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Cyber Security in MARITIME INDUSTRY

What is Cyber Security?

           Cyber security means the body of technologies, processes and practices designed to protect networks, devices, programs and data from attack damage or unauthorised access. Cyber security may also be referred to as Information Technology security.

What type of cyber attacks could happen in the maritime industry :-

– Diverting funds to fraudulent accounts using e-mail spoofing.

– Changing a vessel’s direction by interfering with its GPS signal.

– Causing a floating oil platform to tilt to one side, thus forcing it to temporarily shut down.

– Infiltrating cyber systems in a port to locate specific containers loaded with illegal drugs to remove them from the port undetected.

– Infiltrating a shipping company’s computer systems to identify vessels with valuable cargoes and minimal onboard security, which led to the hijacking of at least one vessel.

Why shipping industry is Vulnerable to cyber attack :-

Cyber attack in maritime is rising due to increasing use of digital platforms. There is still second thoughts in the industry to take preventative measures, leaving shipowners and operators even more vulnerable to these attacks.

There are four factors plays in maritime industry, The first is automation, as machinery on vessels are increasing and they are controlled by software. The second is integration, on any given vessel there may be multiple systems connected together. The third factor is monitoring. The fourth factor is that all these systems are connected through the internet.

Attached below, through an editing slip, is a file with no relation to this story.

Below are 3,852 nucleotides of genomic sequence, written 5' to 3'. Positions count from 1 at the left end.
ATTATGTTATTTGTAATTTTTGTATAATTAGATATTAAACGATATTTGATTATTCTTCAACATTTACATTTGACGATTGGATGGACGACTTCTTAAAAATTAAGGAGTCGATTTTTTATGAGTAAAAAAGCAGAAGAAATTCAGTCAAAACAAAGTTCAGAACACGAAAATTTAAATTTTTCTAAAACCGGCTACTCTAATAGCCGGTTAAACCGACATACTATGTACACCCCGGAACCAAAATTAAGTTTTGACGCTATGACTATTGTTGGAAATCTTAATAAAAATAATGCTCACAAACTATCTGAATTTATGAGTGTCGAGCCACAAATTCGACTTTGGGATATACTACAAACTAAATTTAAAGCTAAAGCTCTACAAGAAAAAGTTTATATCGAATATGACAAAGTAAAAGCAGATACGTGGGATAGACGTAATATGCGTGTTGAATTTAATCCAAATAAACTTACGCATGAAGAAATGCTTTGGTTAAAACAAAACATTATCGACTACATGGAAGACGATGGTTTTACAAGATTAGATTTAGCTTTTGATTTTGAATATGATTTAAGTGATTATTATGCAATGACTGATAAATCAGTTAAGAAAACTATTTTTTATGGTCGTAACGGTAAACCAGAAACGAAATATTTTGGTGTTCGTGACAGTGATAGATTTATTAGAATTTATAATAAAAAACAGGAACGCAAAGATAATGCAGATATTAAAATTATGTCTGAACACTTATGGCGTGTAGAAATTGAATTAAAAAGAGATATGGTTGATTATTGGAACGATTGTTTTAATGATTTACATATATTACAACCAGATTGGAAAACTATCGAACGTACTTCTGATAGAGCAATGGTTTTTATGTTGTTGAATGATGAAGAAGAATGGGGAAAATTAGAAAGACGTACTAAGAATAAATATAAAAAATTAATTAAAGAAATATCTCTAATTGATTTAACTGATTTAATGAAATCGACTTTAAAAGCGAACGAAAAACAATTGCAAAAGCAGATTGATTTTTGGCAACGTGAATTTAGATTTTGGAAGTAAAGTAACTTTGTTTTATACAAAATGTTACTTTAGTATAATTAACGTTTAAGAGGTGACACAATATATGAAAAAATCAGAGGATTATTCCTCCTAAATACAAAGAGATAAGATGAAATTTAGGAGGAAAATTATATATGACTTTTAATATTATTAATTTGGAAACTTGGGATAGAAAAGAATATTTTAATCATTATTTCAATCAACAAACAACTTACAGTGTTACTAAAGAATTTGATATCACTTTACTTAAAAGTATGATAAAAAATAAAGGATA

There are some reasons why the maritime industry is more suspectable to cyber attack than it might realise.

1. Increased use of computer service :

There are some companies also reports that the maritime sector is relying more heavily on computerised systems that aren’t equipped to fulfill the requirements of 21st Century threats. Ships and offshore units are getting more and more connected and are using more and more computer programs that connect with the internet and therefore increase their vulnerability. The systems like an open door looking ahead to hackers to walk through.

2. Crew are not trained in cyber security :

There is an increasing range of politically driven cyber attacks and espionage that crew members aren’t usually aware of or understanding of the full damage potential. Some of crew members feel confident in using new technology and some of them need more training on that, there’s a distinctive gap in seafarers’ understanding of cyber resilience and cyber security management. Majority of seafarers said that they are unaware of their employers’ cyber policies, and some thought the responsibility lies with the Master of the ship.

3. Lack of encryption :

In the shipping industry some of the companies, believes that the lack of any inbuilt encryption or authentication code in navigation systems is a problem. It implies that shipping industry may be seen as a soft target and this perception alone may be enough to provoke an attack.

Cyber hackers will benefit of this open system by making a non-existent vessel and assigning it static data cherish name, identifiers, flag, ship type, even speed and direction. This ‘ship spoofing’ means that it appears like a vessel is in a specific place, causing problems for automated systems that identify information and make inferences based on information collected from AIS.